I just moved from an inland, sea-kayaker-scarce area to a coastal location. Maybe it's stupid of me, but if there aren't others to go with, I just go by myself. That's true regardless whether it's paddling, biking, hiking, or whatever. I make sure the expected conditions are within my abilities, with a extra-healthy margin of safety. Sure, if there was a regular group of skilled paddlers, I could push the edges more. But it's better to go out and use extra caution than to not go at all.
I've attended 3 symposia, mainly because it's an especially good event for those people who do not live near the sea. I look at them as opportunities to find out more about what I need to learn, rather than as the place/time to go into those things in depth. The ones I've gone to have allowed me to learn from some of those "name" instructors as well as less-well-known ones. At one of them, the light really came on as to how important navigation was for ocean paddling. All the previous reading and "being told" didn't have the impact that a simple demonstration did.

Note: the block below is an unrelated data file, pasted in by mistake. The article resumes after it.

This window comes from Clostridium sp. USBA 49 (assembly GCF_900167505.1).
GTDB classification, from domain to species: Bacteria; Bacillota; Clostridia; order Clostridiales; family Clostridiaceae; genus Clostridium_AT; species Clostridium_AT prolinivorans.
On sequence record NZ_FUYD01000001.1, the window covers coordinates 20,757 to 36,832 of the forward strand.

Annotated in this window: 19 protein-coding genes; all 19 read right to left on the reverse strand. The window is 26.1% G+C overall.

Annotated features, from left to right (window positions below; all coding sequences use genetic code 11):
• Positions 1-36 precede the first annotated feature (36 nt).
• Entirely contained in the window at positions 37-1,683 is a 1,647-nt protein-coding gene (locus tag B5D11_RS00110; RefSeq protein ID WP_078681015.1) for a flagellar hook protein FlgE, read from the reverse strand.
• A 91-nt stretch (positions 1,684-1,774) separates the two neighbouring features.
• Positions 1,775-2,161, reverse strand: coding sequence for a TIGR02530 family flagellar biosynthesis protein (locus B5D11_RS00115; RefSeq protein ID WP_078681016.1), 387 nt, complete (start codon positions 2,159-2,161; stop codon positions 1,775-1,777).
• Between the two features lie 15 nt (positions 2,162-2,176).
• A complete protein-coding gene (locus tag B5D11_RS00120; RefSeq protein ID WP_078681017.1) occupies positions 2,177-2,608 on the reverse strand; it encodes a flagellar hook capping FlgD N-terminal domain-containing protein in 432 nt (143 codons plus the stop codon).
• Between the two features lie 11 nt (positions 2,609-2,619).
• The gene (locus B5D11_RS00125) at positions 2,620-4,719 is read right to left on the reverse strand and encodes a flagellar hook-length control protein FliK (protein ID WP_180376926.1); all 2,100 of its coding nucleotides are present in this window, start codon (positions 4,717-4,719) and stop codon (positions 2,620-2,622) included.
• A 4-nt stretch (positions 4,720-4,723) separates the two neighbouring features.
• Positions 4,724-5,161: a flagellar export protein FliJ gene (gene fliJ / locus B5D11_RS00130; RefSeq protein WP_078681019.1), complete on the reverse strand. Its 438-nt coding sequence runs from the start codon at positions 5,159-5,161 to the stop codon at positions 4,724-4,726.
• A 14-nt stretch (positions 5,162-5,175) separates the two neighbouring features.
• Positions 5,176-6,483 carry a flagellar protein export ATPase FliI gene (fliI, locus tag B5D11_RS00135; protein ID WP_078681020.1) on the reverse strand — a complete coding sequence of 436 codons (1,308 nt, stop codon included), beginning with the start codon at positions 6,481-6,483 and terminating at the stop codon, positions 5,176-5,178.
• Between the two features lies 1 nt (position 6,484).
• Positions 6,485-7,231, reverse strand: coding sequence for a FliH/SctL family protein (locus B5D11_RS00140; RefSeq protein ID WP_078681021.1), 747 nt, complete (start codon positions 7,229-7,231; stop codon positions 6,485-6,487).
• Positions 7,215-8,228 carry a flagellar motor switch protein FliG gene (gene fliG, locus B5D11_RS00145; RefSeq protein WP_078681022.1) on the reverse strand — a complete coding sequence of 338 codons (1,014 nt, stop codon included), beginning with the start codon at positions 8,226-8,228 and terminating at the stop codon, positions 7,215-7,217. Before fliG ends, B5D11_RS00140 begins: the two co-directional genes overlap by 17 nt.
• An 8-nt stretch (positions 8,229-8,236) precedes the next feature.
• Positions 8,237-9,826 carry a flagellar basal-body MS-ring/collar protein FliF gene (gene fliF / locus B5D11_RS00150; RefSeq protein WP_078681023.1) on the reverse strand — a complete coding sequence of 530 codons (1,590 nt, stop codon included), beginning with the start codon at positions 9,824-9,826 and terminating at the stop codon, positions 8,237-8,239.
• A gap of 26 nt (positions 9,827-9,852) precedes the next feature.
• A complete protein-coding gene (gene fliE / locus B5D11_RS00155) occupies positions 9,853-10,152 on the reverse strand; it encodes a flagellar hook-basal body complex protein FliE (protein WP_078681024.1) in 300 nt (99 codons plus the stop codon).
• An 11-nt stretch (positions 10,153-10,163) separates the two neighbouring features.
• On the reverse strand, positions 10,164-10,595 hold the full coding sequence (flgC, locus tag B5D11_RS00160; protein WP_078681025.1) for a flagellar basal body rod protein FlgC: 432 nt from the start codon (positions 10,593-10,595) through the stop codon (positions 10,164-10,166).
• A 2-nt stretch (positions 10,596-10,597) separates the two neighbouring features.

Now, what you're getting at is higher-level stuff, but I think the basic question still applies. Are skilled paddlers abandoning just-going-paddling for pay opportunities? At least, I think that's what you asked. Regardless whether or not they are, it won't keep me from going paddling. The scenario you describe sounds like the best-skilled paddlers are only paddling with each other or helping "lower" paddlers for money only. I have a hard time believing that's true in general.
URCHIN Portable Anchor
Kayak Deck Gear Bags
Canoe / Kayak Anchors
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